He has published three books, The Free, the Unfree, and the Excluded (Ashgate 1998), Philosophies of Exclusion: Liberal Political Theory and Immigration (Edinburgh University Press, 2000), and The Myth of Evil (Edinburgh University Press, UK, and Praeger, USA, 2006). He is currently co-writing a book on immigration policy for Oxford University Press, and a book on the ethics of emigration for Edinburgh University Press. A co-edited book, with Gideon Calder and Jonathan Seglow, Citizenship Acquisition and National Belonging: Migration, Membership and the Liberal Democratic State, is soon to be published by Palgrave Macmillan.
Professor Antony Duff
Department of Philosophy, University of Stirling
Antony Duff was educated at Oxford and, after a year at the University of Washington in Seattle, taught in the Philosophy Department at the University of Stirling from1970 until 2009. He retains a close connection with Stirling, and also now holds a half-time position in the University of Minnesota Law School.
His research has focused on philosophical issues in criminal law, including the philosophy of punishment (Trials and Punishments, 1986; Punishment, Communication and Community, 2001), the scope and structure of criminal law (Intention, Agency and Criminal Liability, 1990; Criminal Attempts,1996; Answering for Crime, 2007), and the criminal process (The Trial on Trial, 2007). The main focus of his current research is on a four-year AHRC-funded project on Criminalization, with four colleagues, which is working towards a normative theory of the proper scope, structure and content of criminal law.
Professor John Dupré
Department of Sociology and Philosophy, University of Exeter
John Dupré is currently Professor of Philosophy of Science at the University of Exeter and since 2002 he has been Director of the ESRC Centre for Genomics in Society (Egenis). He has formerly held posts at Oxford, Stanford, and Birkbeck College, London.
He has worked on a wide variety of biological issues of interest to philosophy, including the nature of species, organisms, and genes, the implications of evolutionary theory, and lately in genomics and various related areas of molecular biology. His publications include Humans and Other Animals (Oxford, 2002); and Darwin’s Legacy: What Evolution Means Today (Oxford, 2003). Most recently he is coauthor, with the sociologist Barry Barnes, of Genomes and What to Make of Them (Chicago, 2008).
Senior Research Fellow, University of East Anglia
Nicholas Everitt retired recently as Senior Lecturer in philosophy at the University of East Anglia, and is currently a Senior Research Fellow. He also teaches philosophy for the Open University. He is the author (with Alec Fisher) of Modern Epistemology (McGraw-Hill 1994), and of The Non-existence of God(Routledge 2004), and also of a variety of academic and popular papers on a wide range of philosophical topics. His main interest is in the philosophy of religion, especially focused on questions about the reasonableness of a belief in God.
Nicholas lives in London and writes on philosophy for the general reader. His books are Zeno and the Tortoise: How to think like a philosopher and Philosophy: The Latest Answers to the Oldest Questions, an audit of the subject’s achievements. His forthcoming Black Book of Philosophy (Atlantic) is a history of error.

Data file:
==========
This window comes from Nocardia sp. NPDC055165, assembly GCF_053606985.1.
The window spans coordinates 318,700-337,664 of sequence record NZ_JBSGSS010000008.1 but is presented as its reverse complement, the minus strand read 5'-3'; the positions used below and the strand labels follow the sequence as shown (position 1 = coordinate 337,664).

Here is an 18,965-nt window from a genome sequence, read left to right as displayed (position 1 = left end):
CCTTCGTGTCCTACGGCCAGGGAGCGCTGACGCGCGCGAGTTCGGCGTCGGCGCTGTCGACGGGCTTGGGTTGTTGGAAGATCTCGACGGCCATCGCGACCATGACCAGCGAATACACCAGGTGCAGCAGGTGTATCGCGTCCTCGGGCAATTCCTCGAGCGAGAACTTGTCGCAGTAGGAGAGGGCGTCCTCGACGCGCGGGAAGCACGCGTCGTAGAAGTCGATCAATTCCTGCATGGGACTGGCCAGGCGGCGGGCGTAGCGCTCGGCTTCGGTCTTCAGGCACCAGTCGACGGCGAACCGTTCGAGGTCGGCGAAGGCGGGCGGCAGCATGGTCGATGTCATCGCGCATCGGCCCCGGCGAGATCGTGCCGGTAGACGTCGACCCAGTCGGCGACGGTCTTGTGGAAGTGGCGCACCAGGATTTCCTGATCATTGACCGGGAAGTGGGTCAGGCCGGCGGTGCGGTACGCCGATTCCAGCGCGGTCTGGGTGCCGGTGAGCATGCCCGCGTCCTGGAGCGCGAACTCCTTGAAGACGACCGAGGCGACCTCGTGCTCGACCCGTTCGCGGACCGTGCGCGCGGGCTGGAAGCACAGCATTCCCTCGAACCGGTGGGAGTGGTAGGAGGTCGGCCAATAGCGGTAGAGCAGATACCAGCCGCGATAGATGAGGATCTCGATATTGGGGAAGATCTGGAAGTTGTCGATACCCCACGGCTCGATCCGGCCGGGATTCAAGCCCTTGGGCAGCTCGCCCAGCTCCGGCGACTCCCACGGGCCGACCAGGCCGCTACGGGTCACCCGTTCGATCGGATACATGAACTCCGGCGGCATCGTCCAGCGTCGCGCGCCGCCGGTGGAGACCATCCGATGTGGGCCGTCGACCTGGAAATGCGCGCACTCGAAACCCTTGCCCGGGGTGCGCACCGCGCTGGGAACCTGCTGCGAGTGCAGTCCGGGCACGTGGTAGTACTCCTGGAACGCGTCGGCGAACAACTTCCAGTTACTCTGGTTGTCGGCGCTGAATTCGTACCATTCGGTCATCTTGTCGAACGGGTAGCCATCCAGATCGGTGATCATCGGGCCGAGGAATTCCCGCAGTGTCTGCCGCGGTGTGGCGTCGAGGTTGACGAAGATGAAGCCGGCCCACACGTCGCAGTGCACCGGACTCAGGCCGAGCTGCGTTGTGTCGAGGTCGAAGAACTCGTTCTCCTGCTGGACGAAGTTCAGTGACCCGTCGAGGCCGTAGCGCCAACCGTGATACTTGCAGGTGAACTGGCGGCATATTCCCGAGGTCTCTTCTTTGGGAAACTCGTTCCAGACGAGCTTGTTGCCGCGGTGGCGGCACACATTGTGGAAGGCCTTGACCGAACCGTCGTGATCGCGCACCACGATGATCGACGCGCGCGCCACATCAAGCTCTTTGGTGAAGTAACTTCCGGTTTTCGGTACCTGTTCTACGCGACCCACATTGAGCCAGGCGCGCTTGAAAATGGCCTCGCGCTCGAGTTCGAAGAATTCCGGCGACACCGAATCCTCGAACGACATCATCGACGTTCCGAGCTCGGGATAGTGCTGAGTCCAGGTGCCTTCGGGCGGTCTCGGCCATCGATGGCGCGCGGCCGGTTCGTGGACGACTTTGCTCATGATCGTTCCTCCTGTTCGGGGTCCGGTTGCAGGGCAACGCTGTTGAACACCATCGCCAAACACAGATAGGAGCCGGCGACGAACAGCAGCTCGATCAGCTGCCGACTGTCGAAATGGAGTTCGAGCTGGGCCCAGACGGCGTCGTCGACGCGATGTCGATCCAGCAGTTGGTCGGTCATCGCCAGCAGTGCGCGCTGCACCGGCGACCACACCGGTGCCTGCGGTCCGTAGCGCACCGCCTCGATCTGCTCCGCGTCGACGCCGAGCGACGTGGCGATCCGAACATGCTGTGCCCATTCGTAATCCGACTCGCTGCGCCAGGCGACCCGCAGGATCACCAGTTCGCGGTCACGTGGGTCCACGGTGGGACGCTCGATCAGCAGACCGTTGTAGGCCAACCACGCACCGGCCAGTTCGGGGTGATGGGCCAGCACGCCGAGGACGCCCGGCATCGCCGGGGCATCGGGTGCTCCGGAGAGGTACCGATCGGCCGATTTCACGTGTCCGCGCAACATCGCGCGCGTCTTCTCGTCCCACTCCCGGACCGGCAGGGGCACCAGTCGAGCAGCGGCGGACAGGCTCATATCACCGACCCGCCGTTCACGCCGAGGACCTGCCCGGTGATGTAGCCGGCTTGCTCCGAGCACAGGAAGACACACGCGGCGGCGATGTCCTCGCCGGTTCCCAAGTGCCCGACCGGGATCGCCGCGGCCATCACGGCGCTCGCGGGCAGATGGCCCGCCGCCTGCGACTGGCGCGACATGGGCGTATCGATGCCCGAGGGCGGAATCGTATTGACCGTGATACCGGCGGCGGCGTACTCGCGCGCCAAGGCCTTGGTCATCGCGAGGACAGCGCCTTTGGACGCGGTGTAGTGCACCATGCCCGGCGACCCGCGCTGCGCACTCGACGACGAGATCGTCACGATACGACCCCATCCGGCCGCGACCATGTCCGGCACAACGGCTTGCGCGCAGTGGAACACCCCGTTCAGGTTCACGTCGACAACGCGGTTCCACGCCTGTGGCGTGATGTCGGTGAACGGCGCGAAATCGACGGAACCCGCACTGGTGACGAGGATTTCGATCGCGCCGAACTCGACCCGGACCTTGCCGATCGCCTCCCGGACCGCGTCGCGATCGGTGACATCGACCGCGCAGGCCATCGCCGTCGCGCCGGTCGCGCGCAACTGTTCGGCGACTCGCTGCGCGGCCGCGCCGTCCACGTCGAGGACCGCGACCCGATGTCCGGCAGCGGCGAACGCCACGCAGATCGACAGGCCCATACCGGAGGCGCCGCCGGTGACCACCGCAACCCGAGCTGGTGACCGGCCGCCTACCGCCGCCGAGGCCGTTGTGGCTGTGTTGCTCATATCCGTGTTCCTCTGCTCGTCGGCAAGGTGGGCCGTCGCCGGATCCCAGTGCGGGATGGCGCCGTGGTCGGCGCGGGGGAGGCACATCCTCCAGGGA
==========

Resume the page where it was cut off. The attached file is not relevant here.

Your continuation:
Barry Gardiner MP
House of Commons
Barry Gardiner is Labour MP for Brent North. He gave a paper at the 2003 HPG conference, “Faith, Community and the Common Good”.
Dr Simon Glendinning
European Institute, London School of Economics and Political Science
Simon teaches courses in the philosophy of Europe at the European Institute.. He is particularly interested in the idea of secularism.
He is the author of In the Name of Phenomenology (Routledge, 2007); The Idea of Continental Philosophy (Edinburgh, 2006); On Being with Others: Heidegger-Derrida-Wittgenstein (Routledge, 1998). He is the editor of Derrida’s Legacies (with Robert Eaglestone, Routledge, 2008); Arguing with Derrida(Blackwell, 2000); and the Edinburgh Encyclopedia of Continental Philosophy (Edinburgh, 1999).
Specialist topics include: Europe; secularism; phenomenology; deconstruction; animal and human differences.
Professor John Harris
Institute for Science, Ethics and Innovation, University of Manchester
John Harris is a member of the Human Genetics Commission.
He was chosen by The Independent for its Good List 2006 of “50 campaigners, thinkers and givers” for “his uncompromisng intellectual honesty” and “motivation that we have a duty to make the world a better place”. He contributed chapters to Is Nothing Sacred? and Thinking About Death.
His books include The Value of Life, Introduction to Medical Ethics and he edited Bioethics. His On Cloning (Routledge, 2004) is a forceful defence of human cloning. His latest book Enhancing Evolutionwas published by Princeton in 2007.
Dr Alan Haworth
Senior Research Fellow, The Global Policy Institute
Alan Haworth is a political philosopher. He was educated at the University of Keele and, as a postgraduate, at London University (Birkbeck and University College). Throughout his lecturing career he was based mainly at London Metropolitan University (including its predecessors), first in the philosophy section of the Faculty of Humanities and subsequently in the Department of Law, Governance, and International Relations. He is now a Senior Research Fellow of London Met’s Global Policy Institute.